Annual Temple Town Meeting/SB2 debate continues

  • Residents hold up cards for a hand-count at the 2016 Temple Town Meeting. Ben Conant

Monadnock Ledger-Transcript
Monday, February 26, 2018 5:57PM

After more than a decade’s worth of votes on the subject, Temple residents will once again be making the decision: Town Meeting or ballot voting.

For the past twelve years, the question has remained a mainstay of Temple’s ballot, brought each year by petition. While on some occasions, it has gathered majority support, it has consistently fallen short of the two-thirds majority needed to make the change from traditional Town Meeting to a format where all of the issues on the warrant are settled at the polls.

“It came close one year, but most years it doesn’t get a majority. Seven out of the 12 years it’s been on the ballot, it didn’t even get 50 percent, but the proponents of that persevere,” said Selectwoman Gail Cromwell in an interview Monday.

In 2014, the measure came the closest to passing, falling only five votes short. In another year, it was only 25 votes short. 

Cromwell said that the Select Board has not taken an official position on the issue this year. In past years, the board has spoken in favor of the Town Meeting format.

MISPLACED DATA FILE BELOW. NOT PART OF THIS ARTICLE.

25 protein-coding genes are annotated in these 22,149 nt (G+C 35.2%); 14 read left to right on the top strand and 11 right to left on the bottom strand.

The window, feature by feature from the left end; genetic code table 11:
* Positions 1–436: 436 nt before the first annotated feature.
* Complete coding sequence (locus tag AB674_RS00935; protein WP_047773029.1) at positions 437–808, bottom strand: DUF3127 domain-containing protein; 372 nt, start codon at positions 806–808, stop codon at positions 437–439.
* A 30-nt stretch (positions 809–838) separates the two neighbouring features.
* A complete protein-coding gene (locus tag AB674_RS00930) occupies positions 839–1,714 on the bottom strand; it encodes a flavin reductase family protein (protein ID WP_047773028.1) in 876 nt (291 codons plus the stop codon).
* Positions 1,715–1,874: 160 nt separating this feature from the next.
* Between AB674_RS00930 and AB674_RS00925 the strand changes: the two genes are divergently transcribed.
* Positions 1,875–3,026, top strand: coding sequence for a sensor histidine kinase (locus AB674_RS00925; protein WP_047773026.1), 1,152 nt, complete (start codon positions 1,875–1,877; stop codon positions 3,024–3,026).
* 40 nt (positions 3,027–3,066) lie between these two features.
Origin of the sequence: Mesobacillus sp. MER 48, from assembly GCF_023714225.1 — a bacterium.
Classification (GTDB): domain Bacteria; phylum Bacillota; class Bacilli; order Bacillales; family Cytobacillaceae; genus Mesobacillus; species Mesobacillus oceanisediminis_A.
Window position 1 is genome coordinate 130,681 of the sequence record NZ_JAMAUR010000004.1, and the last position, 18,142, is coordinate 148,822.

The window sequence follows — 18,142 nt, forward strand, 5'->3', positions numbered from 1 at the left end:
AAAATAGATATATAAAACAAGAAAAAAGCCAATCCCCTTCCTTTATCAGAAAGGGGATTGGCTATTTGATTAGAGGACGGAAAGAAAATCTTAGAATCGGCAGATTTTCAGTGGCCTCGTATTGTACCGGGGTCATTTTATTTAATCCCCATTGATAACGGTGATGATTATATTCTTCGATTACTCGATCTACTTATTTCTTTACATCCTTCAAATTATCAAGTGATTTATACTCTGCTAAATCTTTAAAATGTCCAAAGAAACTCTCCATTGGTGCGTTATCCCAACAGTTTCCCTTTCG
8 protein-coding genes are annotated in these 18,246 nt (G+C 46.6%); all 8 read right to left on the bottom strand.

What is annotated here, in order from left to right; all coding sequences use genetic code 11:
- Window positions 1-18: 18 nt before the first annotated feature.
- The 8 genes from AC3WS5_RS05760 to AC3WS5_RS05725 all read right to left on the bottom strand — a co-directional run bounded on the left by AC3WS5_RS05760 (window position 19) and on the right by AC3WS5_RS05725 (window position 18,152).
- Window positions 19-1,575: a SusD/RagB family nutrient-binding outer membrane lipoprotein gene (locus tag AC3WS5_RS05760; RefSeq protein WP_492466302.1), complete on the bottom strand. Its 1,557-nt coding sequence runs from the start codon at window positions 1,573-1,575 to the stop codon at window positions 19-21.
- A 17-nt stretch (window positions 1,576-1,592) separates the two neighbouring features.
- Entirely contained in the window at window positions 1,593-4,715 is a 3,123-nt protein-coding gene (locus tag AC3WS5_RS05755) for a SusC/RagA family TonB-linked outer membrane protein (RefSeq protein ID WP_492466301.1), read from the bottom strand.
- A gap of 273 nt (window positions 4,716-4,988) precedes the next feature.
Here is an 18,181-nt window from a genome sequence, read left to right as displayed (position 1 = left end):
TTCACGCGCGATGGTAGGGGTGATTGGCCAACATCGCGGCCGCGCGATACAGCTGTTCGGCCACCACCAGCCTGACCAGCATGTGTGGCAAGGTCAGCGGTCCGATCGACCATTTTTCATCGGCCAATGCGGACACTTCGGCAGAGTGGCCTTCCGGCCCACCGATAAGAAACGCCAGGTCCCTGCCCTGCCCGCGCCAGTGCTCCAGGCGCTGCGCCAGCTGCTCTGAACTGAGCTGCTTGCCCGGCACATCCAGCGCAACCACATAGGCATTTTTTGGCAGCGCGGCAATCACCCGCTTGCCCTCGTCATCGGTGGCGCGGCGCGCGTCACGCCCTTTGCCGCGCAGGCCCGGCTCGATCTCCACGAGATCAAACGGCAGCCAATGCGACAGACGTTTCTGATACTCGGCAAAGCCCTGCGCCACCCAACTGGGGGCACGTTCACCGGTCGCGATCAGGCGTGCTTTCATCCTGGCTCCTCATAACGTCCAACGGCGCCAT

Temple will hold a public hearing tonight (Tuesday) for the public to hear the pros and cons and voice their opinions on the matter.

Ballot voting – sometimes called SB2 for “Senate Bill 2”, the measure that established the procedure – allows towns to hold a deliberative session prior to ballot voting. This meeting is meant to function much like a Town Meeting in that residents hear and give arguments for or against articles, and can make amendments on the floor, but no final votes are taken. Residents can go home, consider the arguments and get answers to questions that might have been raised before heading to the polls to cast their final votes at a later date.

Town Meeting is preceded by a budget hearing where the budget and warrant articles are reviewed, but only those that attend the actual meeting get to vote, without a process for absentee voting, which are available through the ballot process.

Proponents of ballot voting often argue that ballot voting, because it takes less time for individual residents, results in higher voter participation. Town Meeting supporters point to low deliberative session turnouts as proof that while more residents may be voting, they are less informed about the issues.

The hearing will be held at 5:30 p.m. in the Town Hall Annex. By law, a proposed change in voting structure must be on the ballot on March 13 and requires a two-thirds majority to pass. 


Ashley Saari can be reached at 924-7172 ext. 244 or asaari@ledgertrancript.com. She’s on Twitter @AshleySaariMLT.